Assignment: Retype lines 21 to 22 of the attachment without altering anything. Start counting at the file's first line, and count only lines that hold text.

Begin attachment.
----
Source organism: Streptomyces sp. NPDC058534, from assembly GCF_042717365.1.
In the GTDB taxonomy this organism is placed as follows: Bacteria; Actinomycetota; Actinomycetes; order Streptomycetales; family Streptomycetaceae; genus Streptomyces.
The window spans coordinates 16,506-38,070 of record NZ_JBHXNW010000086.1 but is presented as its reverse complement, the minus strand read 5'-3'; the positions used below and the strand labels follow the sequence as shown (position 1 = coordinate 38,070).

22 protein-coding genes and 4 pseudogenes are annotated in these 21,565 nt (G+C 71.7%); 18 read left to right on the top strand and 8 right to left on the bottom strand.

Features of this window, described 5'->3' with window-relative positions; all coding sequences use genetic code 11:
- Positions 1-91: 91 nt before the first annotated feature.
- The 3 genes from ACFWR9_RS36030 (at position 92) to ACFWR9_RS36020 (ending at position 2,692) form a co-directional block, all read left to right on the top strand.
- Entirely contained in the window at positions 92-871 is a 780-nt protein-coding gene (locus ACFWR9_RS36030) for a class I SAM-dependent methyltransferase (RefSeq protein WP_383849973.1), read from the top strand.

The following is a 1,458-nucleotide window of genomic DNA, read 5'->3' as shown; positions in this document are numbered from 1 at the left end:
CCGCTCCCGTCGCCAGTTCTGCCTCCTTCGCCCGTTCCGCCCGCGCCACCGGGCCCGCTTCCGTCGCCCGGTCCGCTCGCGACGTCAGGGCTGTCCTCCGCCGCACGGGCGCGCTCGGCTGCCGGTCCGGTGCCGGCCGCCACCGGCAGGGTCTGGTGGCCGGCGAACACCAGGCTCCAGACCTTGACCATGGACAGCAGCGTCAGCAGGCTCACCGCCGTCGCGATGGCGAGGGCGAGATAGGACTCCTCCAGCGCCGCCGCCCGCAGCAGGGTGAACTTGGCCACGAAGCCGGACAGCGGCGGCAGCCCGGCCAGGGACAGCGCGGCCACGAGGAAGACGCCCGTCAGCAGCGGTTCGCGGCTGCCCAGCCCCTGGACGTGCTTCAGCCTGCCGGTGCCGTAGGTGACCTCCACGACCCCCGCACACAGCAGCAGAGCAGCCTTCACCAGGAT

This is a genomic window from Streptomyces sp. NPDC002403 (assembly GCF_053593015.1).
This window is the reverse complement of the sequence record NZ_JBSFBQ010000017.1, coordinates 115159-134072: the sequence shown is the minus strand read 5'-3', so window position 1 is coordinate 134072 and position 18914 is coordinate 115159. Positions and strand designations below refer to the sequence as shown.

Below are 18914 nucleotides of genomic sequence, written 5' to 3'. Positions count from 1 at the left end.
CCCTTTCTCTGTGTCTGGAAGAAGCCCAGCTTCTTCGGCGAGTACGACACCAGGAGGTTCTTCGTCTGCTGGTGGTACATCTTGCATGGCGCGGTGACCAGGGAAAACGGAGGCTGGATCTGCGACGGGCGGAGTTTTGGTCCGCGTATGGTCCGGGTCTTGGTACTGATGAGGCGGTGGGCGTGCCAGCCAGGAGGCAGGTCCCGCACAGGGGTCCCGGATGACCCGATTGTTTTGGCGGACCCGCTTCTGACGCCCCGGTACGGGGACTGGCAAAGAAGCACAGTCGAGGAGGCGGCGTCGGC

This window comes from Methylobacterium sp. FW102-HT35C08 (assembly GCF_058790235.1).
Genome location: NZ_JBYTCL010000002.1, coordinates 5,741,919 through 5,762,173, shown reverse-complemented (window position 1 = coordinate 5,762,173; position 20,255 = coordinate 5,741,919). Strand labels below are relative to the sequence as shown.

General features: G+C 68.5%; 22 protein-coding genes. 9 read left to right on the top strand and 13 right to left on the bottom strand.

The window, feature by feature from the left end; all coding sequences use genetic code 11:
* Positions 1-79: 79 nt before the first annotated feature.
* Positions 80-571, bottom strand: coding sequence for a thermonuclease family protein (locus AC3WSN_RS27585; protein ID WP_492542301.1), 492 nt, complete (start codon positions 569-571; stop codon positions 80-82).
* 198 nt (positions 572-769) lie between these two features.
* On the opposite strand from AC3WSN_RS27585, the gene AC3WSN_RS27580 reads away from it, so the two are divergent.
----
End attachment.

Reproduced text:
* 198 nt (positions 572-769) lie between these two features.
* On the opposite strand from AC3WSN_RS27585, the gene AC3WSN_RS27580 reads away from it, so the two are divergent.